Premium Customer Service Teams

There are two 2 Premium Customer Service Teams, one for employee sponsors – the Worker and temporary worker Premium Customer Service Team - and the other for study sponsors – the Student Premium Customer Service Team (SPCST). Whilst the report mentions both it focuses on the SPCST as 163 HEIs subscribe to that as opposed to only 17 subscribing to the employee version.

The report identified a clear disconnect between what the Home Office envisaged the SPCST offer to be, and what the HE sector expected from that offer, and that there was acknowledgement at a senior level in the Home Office that the service could be better than its current offering.

Feedback from the sector on the service was generally negative, though some subscribers were positive. Criticisms included that that the SPCST was not consider to represent value for money (the annual fee being £8,000), that the service did not feel particularly ‘premium’ and should be offered to HEIs within the sponsor licensing fee, and there was significant dissatisfaction with the Account Management Portal, which was considered by users to be outdated and not fit for purpose.

Communication and engagement

It was evident from contributions to the inspection from both the HE sector and the Home Office that communications and engagement had improved significantly in recent years, particularly during the COVID-19 pandemic when the Home Office had listened to the practical concerns of the sector and used this insight to inform its pandemic response.

Interestingly, whilst the Home Office said it was broadly content with the level of engagement it has, the sector would like more. In particular, it would like the Home Office to be more transparent regarding plans for future changes. The report concluded that this was not always possible, and there are limitations on what the Home Office can do for the sector, but that more could be done to explain why some changes are necessarily last-minute.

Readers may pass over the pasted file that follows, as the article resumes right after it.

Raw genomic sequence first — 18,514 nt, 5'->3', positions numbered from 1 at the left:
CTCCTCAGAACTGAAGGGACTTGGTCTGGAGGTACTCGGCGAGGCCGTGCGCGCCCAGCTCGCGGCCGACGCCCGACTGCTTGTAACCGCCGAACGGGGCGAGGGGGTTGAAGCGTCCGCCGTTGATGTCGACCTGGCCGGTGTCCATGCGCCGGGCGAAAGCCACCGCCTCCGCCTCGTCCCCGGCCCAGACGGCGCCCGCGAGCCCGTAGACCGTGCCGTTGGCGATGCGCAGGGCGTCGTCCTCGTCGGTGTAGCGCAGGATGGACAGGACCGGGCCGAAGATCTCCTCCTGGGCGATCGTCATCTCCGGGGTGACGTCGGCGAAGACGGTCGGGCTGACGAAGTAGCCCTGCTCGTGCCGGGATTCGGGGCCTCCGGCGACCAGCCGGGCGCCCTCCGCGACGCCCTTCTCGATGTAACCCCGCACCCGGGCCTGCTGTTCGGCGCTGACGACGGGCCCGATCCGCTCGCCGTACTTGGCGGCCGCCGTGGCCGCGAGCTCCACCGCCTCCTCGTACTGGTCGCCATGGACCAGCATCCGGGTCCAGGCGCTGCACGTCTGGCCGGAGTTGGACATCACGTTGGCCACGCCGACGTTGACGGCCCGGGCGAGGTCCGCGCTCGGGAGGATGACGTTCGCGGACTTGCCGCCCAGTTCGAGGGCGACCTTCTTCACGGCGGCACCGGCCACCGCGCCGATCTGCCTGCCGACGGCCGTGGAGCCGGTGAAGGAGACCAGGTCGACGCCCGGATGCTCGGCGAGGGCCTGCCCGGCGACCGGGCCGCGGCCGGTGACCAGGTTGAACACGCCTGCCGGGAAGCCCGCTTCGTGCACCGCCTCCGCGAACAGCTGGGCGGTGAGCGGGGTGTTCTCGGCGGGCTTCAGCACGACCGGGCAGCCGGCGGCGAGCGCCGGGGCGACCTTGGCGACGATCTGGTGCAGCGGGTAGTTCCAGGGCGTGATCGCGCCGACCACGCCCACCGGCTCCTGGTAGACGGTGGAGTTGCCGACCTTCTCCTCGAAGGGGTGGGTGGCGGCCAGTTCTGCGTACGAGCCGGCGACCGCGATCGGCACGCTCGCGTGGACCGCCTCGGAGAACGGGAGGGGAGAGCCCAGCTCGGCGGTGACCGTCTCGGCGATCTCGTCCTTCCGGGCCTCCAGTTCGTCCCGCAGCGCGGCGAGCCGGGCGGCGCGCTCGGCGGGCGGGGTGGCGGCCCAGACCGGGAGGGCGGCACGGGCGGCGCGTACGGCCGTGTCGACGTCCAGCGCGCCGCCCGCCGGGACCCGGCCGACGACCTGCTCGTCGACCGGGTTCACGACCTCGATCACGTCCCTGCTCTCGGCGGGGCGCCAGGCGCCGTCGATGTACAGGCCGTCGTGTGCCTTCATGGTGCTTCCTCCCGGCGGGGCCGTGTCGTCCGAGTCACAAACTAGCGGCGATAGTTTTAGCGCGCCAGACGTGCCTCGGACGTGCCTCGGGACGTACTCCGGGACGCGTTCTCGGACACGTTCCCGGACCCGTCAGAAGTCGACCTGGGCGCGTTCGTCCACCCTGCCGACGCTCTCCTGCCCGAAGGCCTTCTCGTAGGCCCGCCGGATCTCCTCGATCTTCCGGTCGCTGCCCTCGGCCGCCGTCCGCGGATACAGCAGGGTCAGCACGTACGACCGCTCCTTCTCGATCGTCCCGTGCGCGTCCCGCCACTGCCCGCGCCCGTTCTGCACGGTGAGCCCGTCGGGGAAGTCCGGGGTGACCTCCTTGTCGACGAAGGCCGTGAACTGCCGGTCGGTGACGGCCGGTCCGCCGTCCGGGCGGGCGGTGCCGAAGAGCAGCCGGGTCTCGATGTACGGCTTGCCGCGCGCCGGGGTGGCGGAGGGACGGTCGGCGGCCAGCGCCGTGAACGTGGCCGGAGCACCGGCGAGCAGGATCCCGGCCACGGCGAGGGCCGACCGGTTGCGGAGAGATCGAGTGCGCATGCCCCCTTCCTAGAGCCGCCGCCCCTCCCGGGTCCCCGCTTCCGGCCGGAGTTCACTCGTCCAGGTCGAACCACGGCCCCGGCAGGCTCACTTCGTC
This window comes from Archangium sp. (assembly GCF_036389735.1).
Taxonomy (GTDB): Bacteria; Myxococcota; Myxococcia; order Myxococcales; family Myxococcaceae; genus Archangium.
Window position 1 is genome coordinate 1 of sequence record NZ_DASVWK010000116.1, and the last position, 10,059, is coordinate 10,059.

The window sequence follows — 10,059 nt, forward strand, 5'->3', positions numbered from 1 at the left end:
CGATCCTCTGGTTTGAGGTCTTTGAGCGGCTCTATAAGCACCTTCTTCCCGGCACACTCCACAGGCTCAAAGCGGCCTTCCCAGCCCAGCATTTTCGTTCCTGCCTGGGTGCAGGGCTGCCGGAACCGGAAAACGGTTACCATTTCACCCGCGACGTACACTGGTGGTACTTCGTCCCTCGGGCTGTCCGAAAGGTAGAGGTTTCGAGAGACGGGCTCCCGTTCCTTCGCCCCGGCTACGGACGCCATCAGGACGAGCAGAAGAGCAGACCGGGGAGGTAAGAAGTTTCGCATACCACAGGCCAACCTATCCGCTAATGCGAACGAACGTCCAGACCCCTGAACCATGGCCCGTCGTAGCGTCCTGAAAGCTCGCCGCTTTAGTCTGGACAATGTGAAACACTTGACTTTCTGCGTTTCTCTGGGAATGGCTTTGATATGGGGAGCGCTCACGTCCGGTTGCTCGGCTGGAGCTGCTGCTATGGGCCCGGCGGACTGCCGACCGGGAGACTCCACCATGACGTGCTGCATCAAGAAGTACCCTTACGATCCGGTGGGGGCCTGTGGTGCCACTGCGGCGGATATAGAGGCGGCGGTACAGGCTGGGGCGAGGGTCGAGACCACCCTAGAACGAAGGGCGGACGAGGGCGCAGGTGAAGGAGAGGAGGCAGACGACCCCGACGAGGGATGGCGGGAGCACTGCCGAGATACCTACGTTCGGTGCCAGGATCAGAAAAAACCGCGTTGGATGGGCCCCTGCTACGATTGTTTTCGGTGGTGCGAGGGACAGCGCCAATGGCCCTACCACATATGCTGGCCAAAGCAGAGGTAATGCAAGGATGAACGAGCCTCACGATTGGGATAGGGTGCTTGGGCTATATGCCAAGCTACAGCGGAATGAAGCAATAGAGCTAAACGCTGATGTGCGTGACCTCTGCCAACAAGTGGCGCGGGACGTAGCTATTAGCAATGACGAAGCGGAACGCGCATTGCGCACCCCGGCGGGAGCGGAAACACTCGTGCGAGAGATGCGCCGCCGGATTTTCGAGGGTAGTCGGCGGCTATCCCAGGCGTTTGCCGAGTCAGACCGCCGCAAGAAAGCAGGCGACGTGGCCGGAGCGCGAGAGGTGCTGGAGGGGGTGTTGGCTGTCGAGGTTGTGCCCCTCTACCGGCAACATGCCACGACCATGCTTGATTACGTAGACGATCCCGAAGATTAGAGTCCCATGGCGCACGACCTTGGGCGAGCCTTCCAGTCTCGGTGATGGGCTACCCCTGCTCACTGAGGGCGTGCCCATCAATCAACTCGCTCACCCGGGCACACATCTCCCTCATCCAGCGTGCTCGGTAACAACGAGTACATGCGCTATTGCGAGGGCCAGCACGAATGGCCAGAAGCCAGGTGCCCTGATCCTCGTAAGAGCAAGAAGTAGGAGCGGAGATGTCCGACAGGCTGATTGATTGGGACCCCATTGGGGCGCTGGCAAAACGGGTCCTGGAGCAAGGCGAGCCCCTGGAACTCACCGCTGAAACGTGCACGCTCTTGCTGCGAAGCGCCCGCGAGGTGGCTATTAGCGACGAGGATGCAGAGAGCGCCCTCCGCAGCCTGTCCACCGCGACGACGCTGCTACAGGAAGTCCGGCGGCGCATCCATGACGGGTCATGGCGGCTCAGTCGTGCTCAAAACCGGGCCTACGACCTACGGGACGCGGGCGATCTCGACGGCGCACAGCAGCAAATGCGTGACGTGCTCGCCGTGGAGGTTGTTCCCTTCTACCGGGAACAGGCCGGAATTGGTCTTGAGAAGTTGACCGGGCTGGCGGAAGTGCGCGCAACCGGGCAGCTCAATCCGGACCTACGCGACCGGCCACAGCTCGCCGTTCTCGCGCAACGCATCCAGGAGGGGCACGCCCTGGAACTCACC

Continuous improvement

The conclusion here was that staff throughout the different Study teams were engaged and committed to change and improvements. However, given the close relationships between the HE sector and the Home Office, more could be done to formalise feedback loops to help drive continuous improvement.

In particular, the sector reported concerns with Biometric Residence Permits (BRPs), with issues ranging from incorrect conditions of leave being granted to misdelivery of BRPs in the UK. The report notes that in 2021, a comprehensive recovery plan was implemented to improve the BRP system and minimise disruption to customers which has resulted in a marked improvement in performance, but states that the Home Office needs to ensure that it sustains this performance throughout the lifetime of BRPs (currently it is planned to phase out BRPs by the end of December 2024 in favour of digital status).

As far as digital status is concerned, following the introduction in July 2021 to an initial cohort of applicants, HE stakeholders reported some teething problems with the new system, and the report says that it is important that the Home Office listens to the concerns of HE stakeholders to ensure that they address any such problems at any early stage.

It also notes that there have been plans to replace the Sponsorship Management System for many years, and users of the system would likely be very frustrated should there be any further delays.

What are the recommendations?

Recommendation one – the Graduate route

By August 2022, the Home Office should conduct a review of the Graduate route:

• to monitor and report on the success of the route after the first 12 months of operation, tracking the number of applications received, broken down by nationality and most recent qualification in the UK